BACKGROUND: According to the World Health Organization, the elderly are at the highest risk of injury or death from a fall. Age-related changes in strength, balance and flexibility are degenerative factors that may increase the risk of falling, and an aquatic training may offer a favourable environment to improve these modifiable risk factors. METHODS: A systematic review was conducted to assess the potential preventative role of aquatic exercise for reducing the risk of falls in the elderly by improving predisposing risk factors. Electronic databases and reference lists of pertinent articles published between 2005 and 2018 were searched. Randomized controlled trials (RCTs) that directly or indirectly addressed the effect of aquatic exercise for the prevention of falls in healthy participants were included within the synthesis. Studies were included if they were reported between January 2005 and May 2018 within a population aged between 60 and 90 years old that were without exercise-effecting comorbidities. Data related to participant demographics, study design, methodology, interventions and outcomes was extracted by one reviewer. Methodological quality assessment was independently performed by two reviewers using the PEDro (Physiotherapy Evidence Database) scale. RESULTS: Fourteen trials met the inclusion criteria. Exercise intervention duration and frequency varied from 2 to 24 weeks, from 2 to 3 times per week, from 40 to 90 min per session. Fall rate was not reported in any of the studies analysed. However, aquatic exercise improved key predisposing physical fitness components that are modifiable and internal risk factors for falling. CONCLUSIONS: There is limited, low-quality evidence to support the use of aquatic exercise for improving physiological components that are risk factors for falling. Although the evidence is limited, and many interventions are not well described, these results should be considered by health and exercise professionals when making evidence-based, clinical decisions regarding training programmes to reduce the risk of falling.

This data was imported from Scopus:

Authors: Martinez-Carbonell Guillamon, E., Burgess, L., Immins, T., Martínez-Almagro Andreo, A. and Wainwright, T.W.

http://eprints.bournemouth.ac.uk/31871/

Journal: BMC Geriatrics

Volume: 19

Issue: 1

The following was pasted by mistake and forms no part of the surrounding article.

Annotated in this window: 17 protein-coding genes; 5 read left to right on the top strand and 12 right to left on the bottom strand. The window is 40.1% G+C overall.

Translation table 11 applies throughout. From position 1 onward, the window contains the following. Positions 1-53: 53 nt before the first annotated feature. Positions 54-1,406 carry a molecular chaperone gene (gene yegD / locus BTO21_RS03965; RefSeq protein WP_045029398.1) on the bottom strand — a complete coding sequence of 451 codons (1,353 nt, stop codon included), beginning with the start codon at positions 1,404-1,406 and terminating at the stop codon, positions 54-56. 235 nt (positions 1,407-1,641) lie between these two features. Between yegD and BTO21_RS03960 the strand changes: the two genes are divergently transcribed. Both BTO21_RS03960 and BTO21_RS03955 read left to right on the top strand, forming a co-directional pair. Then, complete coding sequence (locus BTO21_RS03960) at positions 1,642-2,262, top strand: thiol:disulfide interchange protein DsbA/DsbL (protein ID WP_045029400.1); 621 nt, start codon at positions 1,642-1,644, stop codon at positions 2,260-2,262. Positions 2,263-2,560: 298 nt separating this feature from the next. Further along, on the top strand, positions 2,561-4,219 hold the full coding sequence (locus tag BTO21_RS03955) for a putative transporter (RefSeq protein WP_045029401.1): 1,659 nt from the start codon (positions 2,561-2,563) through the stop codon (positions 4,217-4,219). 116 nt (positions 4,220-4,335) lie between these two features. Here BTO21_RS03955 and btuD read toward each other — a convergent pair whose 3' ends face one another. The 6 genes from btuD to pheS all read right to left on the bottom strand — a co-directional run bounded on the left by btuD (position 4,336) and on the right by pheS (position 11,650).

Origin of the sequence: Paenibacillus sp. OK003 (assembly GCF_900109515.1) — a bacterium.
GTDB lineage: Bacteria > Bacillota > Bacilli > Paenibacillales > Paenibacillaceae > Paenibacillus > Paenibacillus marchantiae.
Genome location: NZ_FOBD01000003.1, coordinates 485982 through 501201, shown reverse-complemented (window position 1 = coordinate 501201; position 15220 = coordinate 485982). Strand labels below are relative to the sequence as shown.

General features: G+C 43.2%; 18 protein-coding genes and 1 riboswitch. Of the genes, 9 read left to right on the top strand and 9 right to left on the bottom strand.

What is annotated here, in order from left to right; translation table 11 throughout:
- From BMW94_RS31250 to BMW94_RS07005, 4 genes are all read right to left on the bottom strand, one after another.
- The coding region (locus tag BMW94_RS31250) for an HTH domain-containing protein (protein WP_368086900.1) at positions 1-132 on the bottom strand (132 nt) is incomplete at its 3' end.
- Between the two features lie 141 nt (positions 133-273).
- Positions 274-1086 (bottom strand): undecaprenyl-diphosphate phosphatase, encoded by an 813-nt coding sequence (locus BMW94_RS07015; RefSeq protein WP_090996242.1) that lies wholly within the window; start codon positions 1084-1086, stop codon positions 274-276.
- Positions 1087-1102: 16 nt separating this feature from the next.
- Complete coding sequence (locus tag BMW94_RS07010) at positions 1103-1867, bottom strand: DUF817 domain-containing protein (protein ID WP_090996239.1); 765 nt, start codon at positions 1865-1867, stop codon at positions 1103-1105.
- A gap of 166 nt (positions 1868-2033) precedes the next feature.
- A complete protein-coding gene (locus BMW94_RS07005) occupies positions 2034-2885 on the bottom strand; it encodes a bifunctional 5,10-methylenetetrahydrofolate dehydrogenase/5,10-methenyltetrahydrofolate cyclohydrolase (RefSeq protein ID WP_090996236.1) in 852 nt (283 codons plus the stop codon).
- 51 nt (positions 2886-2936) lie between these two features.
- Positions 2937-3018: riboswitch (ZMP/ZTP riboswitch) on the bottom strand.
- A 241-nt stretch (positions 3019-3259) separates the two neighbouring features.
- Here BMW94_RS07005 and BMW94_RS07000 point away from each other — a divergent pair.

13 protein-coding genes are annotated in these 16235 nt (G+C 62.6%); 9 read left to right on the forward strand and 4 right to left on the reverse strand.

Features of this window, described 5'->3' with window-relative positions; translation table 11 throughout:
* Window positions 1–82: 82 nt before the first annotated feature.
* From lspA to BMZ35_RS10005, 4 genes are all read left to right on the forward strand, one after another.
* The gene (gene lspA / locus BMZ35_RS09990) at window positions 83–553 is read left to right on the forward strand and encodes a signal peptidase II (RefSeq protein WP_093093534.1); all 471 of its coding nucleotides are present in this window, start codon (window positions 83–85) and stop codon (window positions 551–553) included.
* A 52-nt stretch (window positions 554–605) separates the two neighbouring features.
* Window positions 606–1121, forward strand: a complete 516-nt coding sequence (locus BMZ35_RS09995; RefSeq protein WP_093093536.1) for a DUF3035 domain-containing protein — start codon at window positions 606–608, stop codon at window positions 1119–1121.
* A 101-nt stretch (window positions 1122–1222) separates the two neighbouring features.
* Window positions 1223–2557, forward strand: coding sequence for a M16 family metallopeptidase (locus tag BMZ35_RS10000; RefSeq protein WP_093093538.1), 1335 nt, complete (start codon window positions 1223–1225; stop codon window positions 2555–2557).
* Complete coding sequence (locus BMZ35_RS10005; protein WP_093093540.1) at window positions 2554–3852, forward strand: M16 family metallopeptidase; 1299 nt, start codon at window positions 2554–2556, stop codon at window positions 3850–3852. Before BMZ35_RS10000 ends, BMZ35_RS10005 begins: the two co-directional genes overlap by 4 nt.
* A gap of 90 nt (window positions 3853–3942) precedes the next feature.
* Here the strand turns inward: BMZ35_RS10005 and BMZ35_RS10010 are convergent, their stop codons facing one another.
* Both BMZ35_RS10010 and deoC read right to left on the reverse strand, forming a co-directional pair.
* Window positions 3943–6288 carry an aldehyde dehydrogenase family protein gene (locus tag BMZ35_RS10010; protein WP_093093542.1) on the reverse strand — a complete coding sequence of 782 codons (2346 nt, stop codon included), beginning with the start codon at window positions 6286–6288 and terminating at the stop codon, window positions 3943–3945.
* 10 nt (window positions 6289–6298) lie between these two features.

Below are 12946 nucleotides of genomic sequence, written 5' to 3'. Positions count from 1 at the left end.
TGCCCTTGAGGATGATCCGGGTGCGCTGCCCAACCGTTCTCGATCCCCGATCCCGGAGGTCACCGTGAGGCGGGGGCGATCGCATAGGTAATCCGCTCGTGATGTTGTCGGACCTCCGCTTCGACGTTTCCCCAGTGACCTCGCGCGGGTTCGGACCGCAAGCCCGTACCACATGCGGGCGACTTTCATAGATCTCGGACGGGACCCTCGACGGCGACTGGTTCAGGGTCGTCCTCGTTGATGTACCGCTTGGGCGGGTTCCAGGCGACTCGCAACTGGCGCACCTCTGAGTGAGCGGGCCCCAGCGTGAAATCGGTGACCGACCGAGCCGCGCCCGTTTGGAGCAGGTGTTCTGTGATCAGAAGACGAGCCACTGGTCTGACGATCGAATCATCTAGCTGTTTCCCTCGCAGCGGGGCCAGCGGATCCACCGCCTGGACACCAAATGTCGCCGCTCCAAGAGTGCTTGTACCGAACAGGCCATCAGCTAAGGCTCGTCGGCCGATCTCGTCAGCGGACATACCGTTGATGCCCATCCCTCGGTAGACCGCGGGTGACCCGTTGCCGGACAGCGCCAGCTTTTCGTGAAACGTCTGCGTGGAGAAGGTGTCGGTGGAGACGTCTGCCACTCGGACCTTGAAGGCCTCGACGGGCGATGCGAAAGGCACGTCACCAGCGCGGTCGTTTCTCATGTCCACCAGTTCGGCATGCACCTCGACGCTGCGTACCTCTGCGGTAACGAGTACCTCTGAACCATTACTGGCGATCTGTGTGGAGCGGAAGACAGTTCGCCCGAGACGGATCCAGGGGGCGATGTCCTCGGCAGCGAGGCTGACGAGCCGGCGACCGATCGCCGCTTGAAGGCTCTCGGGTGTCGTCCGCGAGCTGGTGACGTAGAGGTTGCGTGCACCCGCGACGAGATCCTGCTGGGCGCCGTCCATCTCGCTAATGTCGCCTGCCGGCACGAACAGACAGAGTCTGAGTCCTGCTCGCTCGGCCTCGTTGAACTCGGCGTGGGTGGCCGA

eISSN: 1471-2318

DOI: 10.1186/s12877-019-1065-7

© 2019 The Author(s). Background: According to the World Health Organization, the elderly are at the highest risk of injury or death from a fall. Age-related changes in strength, balance and flexibility are degenerative factors that may increase the risk of falling, and an aquatic training may offer a favourable environment to improve these modifiable risk factors. Methods: A systematic review was conducted to assess the potential preventative role of aquatic exercise for reducing the risk of falls in the elderly by improving predisposing risk factors. Electronic databases and reference lists of pertinent articles published between 2005 and 2018 were searched. Randomized controlled trials (RCTs) that directly or indirectly addressed the effect of aquatic exercise for the prevention of falls in healthy participants were included within the synthesis. Studies were included if they were reported between January 2005 and May 2018 within a population aged between 60 and 90 years old that were without exercise-effecting comorbidities. Data related to participant demographics, study design, methodology, interventions and outcomes was extracted by one reviewer. Methodological quality assessment was independently performed by two reviewers using the PEDro (Physiotherapy Evidence Database) scale. Results: Fourteen trials met the inclusion criteria. Exercise intervention duration and frequency varied from 2 to 24 weeks, from 2 to 3 times per week, from 40 to 90 min per session. Fall rate was not reported in any of the studies analysed. However, aquatic exercise improved key predisposing physical fitness components that are modifiable and internal risk factors for falling. Conclusions: There is limited, low-quality evidence to support the use of aquatic exercise for improving physiological components that are risk factors for falling. Although the evidence is limited, and many interventions are not well described, these results should be considered by health and exercise professionals when making evidence-based, clinical decisions regarding training programmes to reduce the risk of falling.

This data was imported from Web of Science (Lite):

Authors: Martinez-Carbonell Guillamon, E., Burgess, L., Immins, T., Martinez-Almagro Andreo, A. and Wainwright, T.W.

http://eprints.bournemouth.ac.uk/31871/

Journal: BMC GERIATRICS

Volume: 19

eISSN: 1471-2318

DOI: 10.1186/s12877-019-1065-7

The data on this page was last updated at 05:31 on November 27, 2020.